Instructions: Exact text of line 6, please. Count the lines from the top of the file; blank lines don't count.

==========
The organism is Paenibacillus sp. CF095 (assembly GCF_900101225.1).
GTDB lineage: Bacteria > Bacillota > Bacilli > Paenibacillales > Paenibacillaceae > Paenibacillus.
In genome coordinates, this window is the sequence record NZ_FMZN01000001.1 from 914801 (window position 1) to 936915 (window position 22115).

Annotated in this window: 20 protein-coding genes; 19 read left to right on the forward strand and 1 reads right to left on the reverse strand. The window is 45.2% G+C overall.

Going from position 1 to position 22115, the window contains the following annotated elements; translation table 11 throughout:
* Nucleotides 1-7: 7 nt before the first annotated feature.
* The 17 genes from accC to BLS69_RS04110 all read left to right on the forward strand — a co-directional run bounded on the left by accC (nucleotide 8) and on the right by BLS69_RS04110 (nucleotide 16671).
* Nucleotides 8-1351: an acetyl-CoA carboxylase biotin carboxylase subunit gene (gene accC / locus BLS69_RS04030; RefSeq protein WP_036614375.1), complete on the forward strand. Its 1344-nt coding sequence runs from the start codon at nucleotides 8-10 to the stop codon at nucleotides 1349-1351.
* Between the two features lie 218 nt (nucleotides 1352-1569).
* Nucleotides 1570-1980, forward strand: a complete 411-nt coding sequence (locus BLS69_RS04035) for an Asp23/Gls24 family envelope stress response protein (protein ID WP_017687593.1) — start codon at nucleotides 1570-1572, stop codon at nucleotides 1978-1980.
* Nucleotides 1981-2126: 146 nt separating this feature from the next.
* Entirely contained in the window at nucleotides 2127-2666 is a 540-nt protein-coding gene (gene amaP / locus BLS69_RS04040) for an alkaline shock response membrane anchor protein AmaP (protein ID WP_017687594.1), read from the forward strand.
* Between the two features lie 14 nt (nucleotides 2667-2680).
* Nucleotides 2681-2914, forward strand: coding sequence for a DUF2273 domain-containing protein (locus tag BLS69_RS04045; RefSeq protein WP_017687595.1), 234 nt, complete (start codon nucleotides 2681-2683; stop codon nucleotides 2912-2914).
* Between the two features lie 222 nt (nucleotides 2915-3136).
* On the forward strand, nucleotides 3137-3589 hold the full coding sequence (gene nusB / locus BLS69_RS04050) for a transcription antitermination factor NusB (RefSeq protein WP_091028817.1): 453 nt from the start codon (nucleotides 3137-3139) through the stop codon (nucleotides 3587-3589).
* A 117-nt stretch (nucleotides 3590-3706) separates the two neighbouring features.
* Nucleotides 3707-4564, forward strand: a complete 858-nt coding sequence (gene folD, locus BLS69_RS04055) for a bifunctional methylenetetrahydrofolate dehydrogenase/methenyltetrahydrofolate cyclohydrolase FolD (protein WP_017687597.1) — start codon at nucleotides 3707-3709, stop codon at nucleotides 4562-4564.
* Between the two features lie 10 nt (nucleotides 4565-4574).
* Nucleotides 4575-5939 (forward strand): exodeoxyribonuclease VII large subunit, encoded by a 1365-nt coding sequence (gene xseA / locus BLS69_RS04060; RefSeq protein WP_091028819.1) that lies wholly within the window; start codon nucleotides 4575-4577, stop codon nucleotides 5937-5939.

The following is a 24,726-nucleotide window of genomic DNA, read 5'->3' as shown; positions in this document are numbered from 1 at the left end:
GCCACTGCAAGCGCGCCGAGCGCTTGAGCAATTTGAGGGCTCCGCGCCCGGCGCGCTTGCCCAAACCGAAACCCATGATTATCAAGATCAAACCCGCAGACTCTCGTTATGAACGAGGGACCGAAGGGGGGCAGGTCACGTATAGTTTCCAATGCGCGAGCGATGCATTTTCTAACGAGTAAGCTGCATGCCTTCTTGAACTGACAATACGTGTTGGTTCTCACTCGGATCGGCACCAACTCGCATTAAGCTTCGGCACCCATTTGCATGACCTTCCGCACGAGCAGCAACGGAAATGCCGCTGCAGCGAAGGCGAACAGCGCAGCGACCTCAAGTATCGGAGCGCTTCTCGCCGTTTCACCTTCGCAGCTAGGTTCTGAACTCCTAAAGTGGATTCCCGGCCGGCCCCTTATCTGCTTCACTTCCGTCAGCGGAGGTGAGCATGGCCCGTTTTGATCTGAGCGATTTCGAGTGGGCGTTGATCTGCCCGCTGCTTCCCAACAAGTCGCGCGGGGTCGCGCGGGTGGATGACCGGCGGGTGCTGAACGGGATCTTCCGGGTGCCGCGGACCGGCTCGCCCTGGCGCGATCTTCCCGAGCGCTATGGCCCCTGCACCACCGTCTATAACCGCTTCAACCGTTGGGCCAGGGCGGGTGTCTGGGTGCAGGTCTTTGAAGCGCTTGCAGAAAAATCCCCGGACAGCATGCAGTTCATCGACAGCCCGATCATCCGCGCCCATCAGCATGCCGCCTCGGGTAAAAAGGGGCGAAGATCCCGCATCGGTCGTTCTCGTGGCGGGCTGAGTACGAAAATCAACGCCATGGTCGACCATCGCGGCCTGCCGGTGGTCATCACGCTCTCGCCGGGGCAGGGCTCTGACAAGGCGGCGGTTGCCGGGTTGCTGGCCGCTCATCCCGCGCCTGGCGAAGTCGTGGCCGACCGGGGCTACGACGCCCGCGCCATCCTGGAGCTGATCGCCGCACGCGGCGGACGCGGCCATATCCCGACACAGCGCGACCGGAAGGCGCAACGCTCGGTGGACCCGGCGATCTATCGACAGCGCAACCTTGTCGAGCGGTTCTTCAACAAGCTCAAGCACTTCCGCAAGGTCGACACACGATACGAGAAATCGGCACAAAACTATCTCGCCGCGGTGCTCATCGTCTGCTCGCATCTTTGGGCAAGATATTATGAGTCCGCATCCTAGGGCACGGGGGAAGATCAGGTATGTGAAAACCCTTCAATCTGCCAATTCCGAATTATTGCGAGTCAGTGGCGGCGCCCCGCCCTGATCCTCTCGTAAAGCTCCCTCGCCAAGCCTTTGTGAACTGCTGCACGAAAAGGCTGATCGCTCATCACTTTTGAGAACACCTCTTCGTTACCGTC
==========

* Nucleotides 1-7: 7 nt before the first annotated feature.